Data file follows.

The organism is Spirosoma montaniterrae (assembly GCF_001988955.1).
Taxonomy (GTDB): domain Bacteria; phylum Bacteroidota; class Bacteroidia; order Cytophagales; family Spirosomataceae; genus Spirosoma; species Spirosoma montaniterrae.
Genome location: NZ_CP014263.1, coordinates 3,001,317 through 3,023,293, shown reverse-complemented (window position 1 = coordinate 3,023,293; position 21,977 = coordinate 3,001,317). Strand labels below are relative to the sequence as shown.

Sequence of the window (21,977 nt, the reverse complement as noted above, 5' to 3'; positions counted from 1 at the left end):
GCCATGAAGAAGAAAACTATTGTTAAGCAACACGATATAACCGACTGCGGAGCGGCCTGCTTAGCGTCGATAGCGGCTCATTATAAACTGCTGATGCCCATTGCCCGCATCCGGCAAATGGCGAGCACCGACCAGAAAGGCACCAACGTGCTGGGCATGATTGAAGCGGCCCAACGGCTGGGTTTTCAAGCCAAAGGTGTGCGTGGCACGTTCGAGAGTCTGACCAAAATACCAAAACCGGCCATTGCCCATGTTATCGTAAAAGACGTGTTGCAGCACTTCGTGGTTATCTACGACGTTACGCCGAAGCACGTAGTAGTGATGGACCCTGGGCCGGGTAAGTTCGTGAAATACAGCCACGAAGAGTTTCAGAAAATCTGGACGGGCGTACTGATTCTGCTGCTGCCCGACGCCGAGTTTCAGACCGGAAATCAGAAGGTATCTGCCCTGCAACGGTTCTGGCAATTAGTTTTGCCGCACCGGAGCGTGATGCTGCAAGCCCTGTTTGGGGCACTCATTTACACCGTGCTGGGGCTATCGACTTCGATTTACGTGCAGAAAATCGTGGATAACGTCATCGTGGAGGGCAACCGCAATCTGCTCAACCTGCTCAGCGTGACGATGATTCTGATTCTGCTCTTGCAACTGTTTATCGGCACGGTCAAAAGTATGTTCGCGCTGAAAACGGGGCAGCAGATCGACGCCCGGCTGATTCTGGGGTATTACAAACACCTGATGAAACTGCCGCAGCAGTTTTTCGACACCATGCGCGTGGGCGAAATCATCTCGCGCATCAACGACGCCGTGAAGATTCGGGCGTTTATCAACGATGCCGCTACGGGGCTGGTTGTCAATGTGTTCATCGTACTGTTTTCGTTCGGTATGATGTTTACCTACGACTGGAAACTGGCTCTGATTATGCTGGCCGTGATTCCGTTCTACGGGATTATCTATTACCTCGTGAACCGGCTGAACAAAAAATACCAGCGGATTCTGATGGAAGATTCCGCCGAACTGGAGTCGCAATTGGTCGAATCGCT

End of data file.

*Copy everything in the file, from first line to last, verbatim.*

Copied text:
The organism is Spirosoma montaniterrae (assembly GCF_001988955.1).
Taxonomy (GTDB): domain Bacteria; phylum Bacteroidota; class Bacteroidia; order Cytophagales; family Spirosomataceae; genus Spirosoma; species Spirosoma montaniterrae.
Genome location: NZ_CP014263.1, coordinates 3,001,317 through 3,023,293, shown reverse-complemented (window position 1 = coordinate 3,023,293; position 21,977 = coordinate 3,001,317). Strand labels below are relative to the sequence as shown.

Sequence of the window (21,977 nt, the reverse complement as noted above, 5' to 3'; positions counted from 1 at the left end):
GCCATGAAGAAGAAAACTATTGTTAAGCAACACGATATAACCGACTGCGGAGCGGCCTGCTTAGCGTCGATAGCGGCTCATTATAAACTGCTGATGCCCATTGCCCGCATCCGGCAAATGGCGAGCACCGACCAGAAAGGCACCAACGTGCTGGGCATGATTGAAGCGGCCCAACGGCTGGGTTTTCAAGCCAAAGGTGTGCGTGGCACGTTCGAGAGTCTGACCAAAATACCAAAACCGGCCATTGCCCATGTTATCGTAAAAGACGTGTTGCAGCACTTCGTGGTTATCTACGACGTTACGCCGAAGCACGTAGTAGTGATGGACCCTGGGCCGGGTAAGTTCGTGAAATACAGCCACGAAGAGTTTCAGAAAATCTGGACGGGCGTACTGATTCTGCTGCTGCCCGACGCCGAGTTTCAGACCGGAAATCAGAAGGTATCTGCCCTGCAACGGTTCTGGCAATTAGTTTTGCCGCACCGGAGCGTGATGCTGCAAGCCCTGTTTGGGGCACTCATTTACACCGTGCTGGGGCTATCGACTTCGATTTACGTGCAGAAAATCGTGGATAACGTCATCGTGGAGGGCAACCGCAATCTGCTCAACCTGCTCAGCGTGACGATGATTCTGATTCTGCTCTTGCAACTGTTTATCGGCACGGTCAAAAGTATGTTCGCGCTGAAAACGGGGCAGCAGATCGACGCCCGGCTGATTCTGGGGTATTACAAACACCTGATGAAACTGCCGCAGCAGTTTTTCGACACCATGCGCGTGGGCGAAATCATCTCGCGCATCAACGACGCCGTGAAGATTCGGGCGTTTATCAACGATGCCGCTACGGGGCTGGTTGTCAATGTGTTCATCGTACTGTTTTCGTTCGGTATGATGTTTACCTACGACTGGAAACTGGCTCTGATTATGCTGGCCGTGATTCCGTTCTACGGGATTATCTATTACCTCGTGAACCGGCTGAACAAAAAATACCAGCGGATTCTGATGGAAGATTCCGCCGAACTGGAGTCGCAATTGGTCGAATCGCT